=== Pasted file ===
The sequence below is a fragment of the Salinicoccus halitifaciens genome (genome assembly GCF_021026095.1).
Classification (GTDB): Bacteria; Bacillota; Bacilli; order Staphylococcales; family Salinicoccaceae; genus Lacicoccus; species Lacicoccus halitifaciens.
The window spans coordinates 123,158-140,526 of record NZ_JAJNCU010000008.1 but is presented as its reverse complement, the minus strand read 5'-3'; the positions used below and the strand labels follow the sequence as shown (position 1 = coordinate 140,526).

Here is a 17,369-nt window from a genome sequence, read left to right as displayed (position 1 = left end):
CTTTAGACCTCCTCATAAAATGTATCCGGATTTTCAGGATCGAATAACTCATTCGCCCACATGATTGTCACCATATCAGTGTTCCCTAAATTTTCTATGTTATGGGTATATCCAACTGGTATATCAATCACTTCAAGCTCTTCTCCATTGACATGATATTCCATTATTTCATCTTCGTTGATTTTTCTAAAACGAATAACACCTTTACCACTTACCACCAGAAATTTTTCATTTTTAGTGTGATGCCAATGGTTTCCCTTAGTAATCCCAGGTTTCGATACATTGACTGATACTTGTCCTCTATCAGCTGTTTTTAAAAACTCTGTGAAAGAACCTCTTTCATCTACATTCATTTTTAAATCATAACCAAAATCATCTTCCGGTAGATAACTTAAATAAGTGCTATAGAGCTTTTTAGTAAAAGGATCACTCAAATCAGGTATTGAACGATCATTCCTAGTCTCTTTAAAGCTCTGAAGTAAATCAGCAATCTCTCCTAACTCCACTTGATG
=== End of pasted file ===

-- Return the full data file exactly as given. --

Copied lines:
The sequence below is a fragment of the Salinicoccus halitifaciens genome (genome assembly GCF_021026095.1).
Classification (GTDB): Bacteria; Bacillota; Bacilli; order Staphylococcales; family Salinicoccaceae; genus Lacicoccus; species Lacicoccus halitifaciens.
The window spans coordinates 123,158-140,526 of record NZ_JAJNCU010000008.1 but is presented as its reverse complement, the minus strand read 5'-3'; the positions used below and the strand labels follow the sequence as shown (position 1 = coordinate 140,526).

Here is a 17,369-nt window from a genome sequence, read left to right as displayed (position 1 = left end):
CTTTAGACCTCCTCATAAAATGTATCCGGATTTTCAGGATCGAATAACTCATTCGCCCACATGATTGTCACCATATCAGTGTTCCCTAAATTTTCTATGTTATGGGTATATCCAACTGGTATATCAATCACTTCAAGCTCTTCTCCATTGACATGATATTCCATTATTTCATCTTCGTTGATTTTTCTAAAACGAATAACACCTTTACCACTTACCACCAGAAATTTTTCATTTTTAGTGTGATGCCAATGGTTTCCCTTAGTAATCCCAGGTTTCGATACATTGACTGATACTTGTCCTCTATCAGCTGTTTTTAAAAACTCTGTGAAAGAACCTCTTTCATCTACATTCATTTTTAAATCATAACCAAAATCATCTTCCGGTAGATAACTTAAATAAGTGCTATAGAGCTTTTTAGTAAAAGGATCACTCAAATCAGGTATTGAACGATCATTCCTAGTCTCTTTAAAGCTCTGAAGTAAATCAGCAATCTCTCCTAACTCCACTTGATG